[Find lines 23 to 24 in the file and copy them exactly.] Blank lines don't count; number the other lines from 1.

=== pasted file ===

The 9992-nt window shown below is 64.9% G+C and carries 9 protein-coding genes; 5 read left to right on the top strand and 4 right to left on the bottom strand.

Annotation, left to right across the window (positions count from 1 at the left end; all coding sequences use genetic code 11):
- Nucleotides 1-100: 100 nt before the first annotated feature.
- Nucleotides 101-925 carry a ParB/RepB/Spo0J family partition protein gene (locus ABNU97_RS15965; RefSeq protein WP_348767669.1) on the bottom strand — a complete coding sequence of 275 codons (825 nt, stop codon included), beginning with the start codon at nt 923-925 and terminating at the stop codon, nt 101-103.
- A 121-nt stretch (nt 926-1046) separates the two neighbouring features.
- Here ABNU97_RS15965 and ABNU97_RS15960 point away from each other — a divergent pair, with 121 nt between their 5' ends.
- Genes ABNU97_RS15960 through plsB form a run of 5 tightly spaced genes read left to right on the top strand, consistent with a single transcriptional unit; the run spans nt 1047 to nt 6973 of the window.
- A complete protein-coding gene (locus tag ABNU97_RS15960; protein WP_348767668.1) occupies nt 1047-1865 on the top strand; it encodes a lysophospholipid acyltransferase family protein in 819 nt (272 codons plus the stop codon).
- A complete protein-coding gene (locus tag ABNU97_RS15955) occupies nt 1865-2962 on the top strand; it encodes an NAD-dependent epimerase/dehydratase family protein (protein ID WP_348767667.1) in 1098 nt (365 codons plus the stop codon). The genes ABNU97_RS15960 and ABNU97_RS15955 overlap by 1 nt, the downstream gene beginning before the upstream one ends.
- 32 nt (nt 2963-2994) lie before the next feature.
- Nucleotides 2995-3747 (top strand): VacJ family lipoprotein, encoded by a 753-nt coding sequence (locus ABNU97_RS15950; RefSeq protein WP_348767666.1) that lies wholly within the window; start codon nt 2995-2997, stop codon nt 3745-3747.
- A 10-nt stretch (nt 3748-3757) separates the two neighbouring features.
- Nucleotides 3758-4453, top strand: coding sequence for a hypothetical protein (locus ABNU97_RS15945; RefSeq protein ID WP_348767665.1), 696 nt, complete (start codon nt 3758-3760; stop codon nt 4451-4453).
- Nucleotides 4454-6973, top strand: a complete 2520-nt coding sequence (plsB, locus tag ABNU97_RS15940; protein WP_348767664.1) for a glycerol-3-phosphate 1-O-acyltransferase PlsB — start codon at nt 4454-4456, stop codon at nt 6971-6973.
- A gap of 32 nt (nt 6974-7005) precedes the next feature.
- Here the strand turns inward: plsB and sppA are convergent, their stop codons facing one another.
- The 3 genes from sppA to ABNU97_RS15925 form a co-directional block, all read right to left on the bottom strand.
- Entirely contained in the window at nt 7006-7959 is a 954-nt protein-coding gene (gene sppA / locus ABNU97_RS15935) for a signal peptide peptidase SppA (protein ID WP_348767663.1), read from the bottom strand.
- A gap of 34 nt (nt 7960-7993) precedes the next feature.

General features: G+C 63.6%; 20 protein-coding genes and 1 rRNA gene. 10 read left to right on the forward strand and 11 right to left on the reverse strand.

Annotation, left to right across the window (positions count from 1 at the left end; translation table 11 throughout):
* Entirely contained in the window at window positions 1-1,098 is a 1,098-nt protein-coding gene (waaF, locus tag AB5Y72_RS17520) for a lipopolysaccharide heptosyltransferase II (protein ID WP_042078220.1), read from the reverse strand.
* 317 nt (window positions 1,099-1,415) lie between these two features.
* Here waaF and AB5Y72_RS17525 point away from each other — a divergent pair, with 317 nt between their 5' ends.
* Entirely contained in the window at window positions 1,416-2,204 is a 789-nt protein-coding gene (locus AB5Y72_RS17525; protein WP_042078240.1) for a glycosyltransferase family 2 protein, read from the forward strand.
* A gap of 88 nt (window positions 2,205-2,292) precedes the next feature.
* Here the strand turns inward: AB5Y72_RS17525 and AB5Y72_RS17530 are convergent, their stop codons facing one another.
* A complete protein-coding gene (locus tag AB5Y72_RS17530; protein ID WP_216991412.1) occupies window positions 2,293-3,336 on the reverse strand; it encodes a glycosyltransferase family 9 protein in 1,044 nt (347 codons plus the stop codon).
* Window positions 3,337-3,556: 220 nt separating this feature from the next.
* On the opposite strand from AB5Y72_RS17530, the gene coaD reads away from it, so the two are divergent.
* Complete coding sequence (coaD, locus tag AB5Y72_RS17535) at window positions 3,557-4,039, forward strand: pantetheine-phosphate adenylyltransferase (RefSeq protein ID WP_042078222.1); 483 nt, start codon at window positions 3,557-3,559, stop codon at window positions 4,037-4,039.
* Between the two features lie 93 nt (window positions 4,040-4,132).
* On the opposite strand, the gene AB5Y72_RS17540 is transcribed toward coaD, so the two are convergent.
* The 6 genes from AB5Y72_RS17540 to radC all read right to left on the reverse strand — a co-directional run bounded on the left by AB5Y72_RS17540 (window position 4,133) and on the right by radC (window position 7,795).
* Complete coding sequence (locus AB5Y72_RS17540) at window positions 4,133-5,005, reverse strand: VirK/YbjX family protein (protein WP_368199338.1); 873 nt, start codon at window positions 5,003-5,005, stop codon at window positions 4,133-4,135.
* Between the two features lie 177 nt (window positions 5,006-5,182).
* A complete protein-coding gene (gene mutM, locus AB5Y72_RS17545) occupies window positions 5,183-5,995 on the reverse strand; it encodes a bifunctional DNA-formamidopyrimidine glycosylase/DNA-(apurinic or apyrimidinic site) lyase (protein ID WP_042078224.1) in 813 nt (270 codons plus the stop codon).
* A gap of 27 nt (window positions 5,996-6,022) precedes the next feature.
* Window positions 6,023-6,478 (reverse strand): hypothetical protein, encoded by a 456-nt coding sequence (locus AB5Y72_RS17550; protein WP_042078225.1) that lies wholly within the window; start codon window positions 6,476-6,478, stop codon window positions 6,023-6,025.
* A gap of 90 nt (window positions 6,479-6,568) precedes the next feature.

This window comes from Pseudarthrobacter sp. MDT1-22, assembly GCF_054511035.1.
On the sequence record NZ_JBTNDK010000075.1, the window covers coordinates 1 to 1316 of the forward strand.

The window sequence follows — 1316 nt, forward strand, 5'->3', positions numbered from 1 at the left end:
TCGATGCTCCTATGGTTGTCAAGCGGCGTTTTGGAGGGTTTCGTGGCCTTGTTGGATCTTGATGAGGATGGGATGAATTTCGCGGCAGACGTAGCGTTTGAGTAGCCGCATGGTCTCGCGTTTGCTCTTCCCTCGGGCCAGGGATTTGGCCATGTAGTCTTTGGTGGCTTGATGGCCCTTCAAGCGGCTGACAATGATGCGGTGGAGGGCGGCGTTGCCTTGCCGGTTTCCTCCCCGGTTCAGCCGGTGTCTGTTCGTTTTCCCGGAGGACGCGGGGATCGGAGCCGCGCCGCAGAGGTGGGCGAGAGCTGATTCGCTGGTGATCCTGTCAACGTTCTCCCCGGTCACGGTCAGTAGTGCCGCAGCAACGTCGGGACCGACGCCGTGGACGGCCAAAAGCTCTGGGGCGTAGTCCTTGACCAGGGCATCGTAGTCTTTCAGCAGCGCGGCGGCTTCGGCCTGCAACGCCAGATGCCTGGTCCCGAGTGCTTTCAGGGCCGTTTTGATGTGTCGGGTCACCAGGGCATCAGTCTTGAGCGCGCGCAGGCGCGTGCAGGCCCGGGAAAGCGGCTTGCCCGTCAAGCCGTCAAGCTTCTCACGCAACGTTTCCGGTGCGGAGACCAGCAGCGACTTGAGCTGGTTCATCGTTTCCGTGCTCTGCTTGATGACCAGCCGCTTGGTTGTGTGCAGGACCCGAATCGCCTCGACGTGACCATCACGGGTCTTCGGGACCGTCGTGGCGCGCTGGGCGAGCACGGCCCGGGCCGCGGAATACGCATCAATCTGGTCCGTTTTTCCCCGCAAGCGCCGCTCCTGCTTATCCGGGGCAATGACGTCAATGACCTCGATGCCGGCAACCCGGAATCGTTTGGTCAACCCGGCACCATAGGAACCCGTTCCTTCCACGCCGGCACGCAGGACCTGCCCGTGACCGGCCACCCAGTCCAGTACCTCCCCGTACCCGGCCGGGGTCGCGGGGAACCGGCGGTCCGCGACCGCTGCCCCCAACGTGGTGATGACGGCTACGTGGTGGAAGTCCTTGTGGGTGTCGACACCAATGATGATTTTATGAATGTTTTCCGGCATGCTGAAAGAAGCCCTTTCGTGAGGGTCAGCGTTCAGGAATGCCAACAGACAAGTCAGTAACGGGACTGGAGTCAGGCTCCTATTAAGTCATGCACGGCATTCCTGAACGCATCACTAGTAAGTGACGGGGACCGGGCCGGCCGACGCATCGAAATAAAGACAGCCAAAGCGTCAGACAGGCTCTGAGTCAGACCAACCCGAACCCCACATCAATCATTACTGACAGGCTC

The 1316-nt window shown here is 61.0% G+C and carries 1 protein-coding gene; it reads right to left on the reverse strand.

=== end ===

* 317 nt (window positions 1,099-1,415) lie between these two features.
* Here waaF and AB5Y72_RS17525 point away from each other — a divergent pair, with 317 nt between their 5' ends.